April 15, 2008

London Book Fair

Mick and I had an eye-opening experience at the London Book Fair yesterday: a huge event full of people involved in the publishing world. I went to 4 seminars and loved every second. Our only complaint was that we wished we had arranged to go back another day, as one is nowhere near long enough.

We were clever enough to stay in a cosy little hotel just around the corner on Sunday night as the thought of getting to Earls Court by 9.00 am made me feel a little faint plus I didn’t want to miss the first talk.

Listening to Julian Friedmann, Janice Day, Suzi Mcintosh, Tracy Cevalier, Blake Morrison, Richard Brooks, Rebecca Jones, Susanna Rustin and Steven Williams was bliss. Agents, authors, producers, editors, publicists, publishers were all there oiling the wheels of the same machine. One was in one’s element.

On the 1st floor is the hallowed ground where the agents are caged and the way up is blocked by security that is impossible to infiltrate unless you happen to be going to the floor above and then you get a peep at the shenanigans involved in the sales of International Rights. Before I went to the fair I had delusions of loitering near an agent, i.e maybe someone from United Agents or the like and without any provocation, encouragement or begging from me one would say, “Do you have representation? Please let me take your career to unimaginable heights.”

Is it time for that all too familiar … dream on … again.

As if we weren’t brilliant enough staying the night before I had also pre-registered for ‘In conversation with Sabastian Faulks’ and we settled down all expectant like. Just before it was due to start though everything slipped into surreal mode. There seemed to be a bit too much security and an over the top amount of press presence. Of course it all made sense when the cameras started flashing and in walked Gordon Brown. It remained surreal but what really worries me is that he is actually quite a nice chap!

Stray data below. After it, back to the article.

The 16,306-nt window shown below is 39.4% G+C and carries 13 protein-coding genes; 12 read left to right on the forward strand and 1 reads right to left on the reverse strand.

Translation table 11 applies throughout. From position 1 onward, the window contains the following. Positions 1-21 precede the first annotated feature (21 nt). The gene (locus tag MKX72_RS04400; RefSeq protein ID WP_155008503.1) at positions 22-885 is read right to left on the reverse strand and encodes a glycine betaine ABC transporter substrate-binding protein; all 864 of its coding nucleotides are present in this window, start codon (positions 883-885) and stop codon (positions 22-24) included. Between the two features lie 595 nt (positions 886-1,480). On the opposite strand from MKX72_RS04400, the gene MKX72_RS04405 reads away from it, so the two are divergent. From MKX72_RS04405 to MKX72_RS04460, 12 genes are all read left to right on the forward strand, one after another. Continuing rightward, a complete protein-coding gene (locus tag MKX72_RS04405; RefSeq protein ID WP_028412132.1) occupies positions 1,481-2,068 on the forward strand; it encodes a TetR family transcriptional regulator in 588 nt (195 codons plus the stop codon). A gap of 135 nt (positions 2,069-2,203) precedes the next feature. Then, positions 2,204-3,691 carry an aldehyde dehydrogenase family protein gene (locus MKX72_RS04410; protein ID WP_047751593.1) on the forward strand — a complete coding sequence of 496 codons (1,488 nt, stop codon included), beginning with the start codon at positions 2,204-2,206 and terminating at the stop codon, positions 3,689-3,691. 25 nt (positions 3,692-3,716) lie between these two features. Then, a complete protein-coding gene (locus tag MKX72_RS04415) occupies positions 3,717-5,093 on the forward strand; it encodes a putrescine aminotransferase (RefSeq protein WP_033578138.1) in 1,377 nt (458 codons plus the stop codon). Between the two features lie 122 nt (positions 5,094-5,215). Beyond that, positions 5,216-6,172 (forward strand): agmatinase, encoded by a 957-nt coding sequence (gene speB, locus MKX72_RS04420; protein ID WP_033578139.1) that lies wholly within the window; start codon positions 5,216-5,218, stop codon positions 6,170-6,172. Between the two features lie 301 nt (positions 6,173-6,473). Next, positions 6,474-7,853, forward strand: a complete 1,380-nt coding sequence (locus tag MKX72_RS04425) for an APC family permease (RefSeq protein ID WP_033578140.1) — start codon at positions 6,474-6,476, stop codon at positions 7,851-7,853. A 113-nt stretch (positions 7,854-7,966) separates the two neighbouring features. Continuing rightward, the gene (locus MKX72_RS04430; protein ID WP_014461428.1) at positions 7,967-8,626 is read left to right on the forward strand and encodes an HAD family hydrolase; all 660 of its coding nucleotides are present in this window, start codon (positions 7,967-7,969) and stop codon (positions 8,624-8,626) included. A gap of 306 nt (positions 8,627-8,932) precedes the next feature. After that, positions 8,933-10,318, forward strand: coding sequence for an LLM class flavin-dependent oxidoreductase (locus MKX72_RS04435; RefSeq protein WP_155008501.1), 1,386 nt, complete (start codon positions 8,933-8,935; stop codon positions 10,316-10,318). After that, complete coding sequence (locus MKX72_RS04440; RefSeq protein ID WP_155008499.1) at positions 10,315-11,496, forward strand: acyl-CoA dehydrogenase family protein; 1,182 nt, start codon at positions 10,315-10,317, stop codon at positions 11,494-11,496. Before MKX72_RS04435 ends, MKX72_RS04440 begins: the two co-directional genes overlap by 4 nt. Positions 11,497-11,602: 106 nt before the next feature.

The funny moment of the day, apart from Janice Day was watching the PM’s police troupe mount their bikes in formation. If only they’d worn nose clips and done it to music! We were indoors so couldn’t hear if they did it to an order but I expect if they did it would have been, “On three, cock your right leg over and straddle your machine. When it throbs into life, smile.” That was what happened. (I added the smile bit).

All in all it was a very fine day followed by a good journey back to the sticks. It’s not everyday you get the chance to be in the same room as Sebastian Faulks and the Prime Minister now is it?


Pauline Rowson said...

Hi, LBF is amazing but if you were bowled over by it then you should try visiting the Frankfurt Book Fair, it will knock you out! It is at least eight times bigger, there are moving walkways to take you from one hall to the other and minibuses to ferry you between halls. And so many books that it will either render you speechless or make you suicidal. Oh, and there was a way into the International Rights Centre at LBF that wasn't barred by security guards, I found it by accident when I was going to a meeting there with my publisher. I went by the back steps. No one had thought to cover that entrance! Glad you enjoyed the pitching seminar, so did I.

barb said...

I rather like the thought of being flummoxed in Frankfurt.
Ah, the back steps ... clever thinking, just like a good crime writer.